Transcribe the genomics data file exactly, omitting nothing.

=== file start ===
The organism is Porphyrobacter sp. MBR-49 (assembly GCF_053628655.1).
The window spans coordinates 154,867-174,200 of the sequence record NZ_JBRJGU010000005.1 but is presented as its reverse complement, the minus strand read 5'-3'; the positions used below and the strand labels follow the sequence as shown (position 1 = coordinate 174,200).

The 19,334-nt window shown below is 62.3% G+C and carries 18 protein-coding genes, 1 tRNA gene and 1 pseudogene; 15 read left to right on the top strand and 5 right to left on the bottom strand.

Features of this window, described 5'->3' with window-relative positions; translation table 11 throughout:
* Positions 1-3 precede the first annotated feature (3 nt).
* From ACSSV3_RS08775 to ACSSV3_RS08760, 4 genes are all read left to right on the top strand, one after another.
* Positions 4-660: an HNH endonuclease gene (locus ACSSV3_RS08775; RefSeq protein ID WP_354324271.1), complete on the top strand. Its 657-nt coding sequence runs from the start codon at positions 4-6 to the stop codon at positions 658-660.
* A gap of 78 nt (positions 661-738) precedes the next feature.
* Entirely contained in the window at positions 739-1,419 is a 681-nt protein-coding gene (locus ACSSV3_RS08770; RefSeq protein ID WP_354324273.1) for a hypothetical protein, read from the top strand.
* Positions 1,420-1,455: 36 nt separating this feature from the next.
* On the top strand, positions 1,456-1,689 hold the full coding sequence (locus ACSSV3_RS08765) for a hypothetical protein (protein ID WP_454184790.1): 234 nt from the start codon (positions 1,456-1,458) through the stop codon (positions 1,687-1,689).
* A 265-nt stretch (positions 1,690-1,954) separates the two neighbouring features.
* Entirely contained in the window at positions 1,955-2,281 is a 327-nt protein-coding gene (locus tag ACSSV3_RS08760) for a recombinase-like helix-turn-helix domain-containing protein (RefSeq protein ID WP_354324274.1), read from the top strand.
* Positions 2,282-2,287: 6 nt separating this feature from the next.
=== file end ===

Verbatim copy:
The organism is Porphyrobacter sp. MBR-49 (assembly GCF_053628655.1).
The window spans coordinates 154,867-174,200 of the sequence record NZ_JBRJGU010000005.1 but is presented as its reverse complement, the minus strand read 5'-3'; the positions used below and the strand labels follow the sequence as shown (position 1 = coordinate 174,200).

The 19,334-nt window shown below is 62.3% G+C and carries 18 protein-coding genes, 1 tRNA gene and 1 pseudogene; 15 read left to right on the top strand and 5 right to left on the bottom strand.

Features of this window, described 5'->3' with window-relative positions; translation table 11 throughout:
* Positions 1-3 precede the first annotated feature (3 nt).
* From ACSSV3_RS08775 to ACSSV3_RS08760, 4 genes are all read left to right on the top strand, one after another.
* Positions 4-660: an HNH endonuclease gene (locus ACSSV3_RS08775; RefSeq protein ID WP_354324271.1), complete on the top strand. Its 657-nt coding sequence runs from the start codon at positions 4-6 to the stop codon at positions 658-660.
* A gap of 78 nt (positions 661-738) precedes the next feature.
* Entirely contained in the window at positions 739-1,419 is a 681-nt protein-coding gene (locus ACSSV3_RS08770; RefSeq protein ID WP_354324273.1) for a hypothetical protein, read from the top strand.
* Positions 1,420-1,455: 36 nt separating this feature from the next.
* On the top strand, positions 1,456-1,689 hold the full coding sequence (locus ACSSV3_RS08765) for a hypothetical protein (protein ID WP_454184790.1): 234 nt from the start codon (positions 1,456-1,458) through the stop codon (positions 1,687-1,689).
* A 265-nt stretch (positions 1,690-1,954) separates the two neighbouring features.
* Entirely contained in the window at positions 1,955-2,281 is a 327-nt protein-coding gene (locus tag ACSSV3_RS08760) for a recombinase-like helix-turn-helix domain-containing protein (RefSeq protein ID WP_354324274.1), read from the top strand.
* Positions 2,282-2,287: 6 nt separating this feature from the next.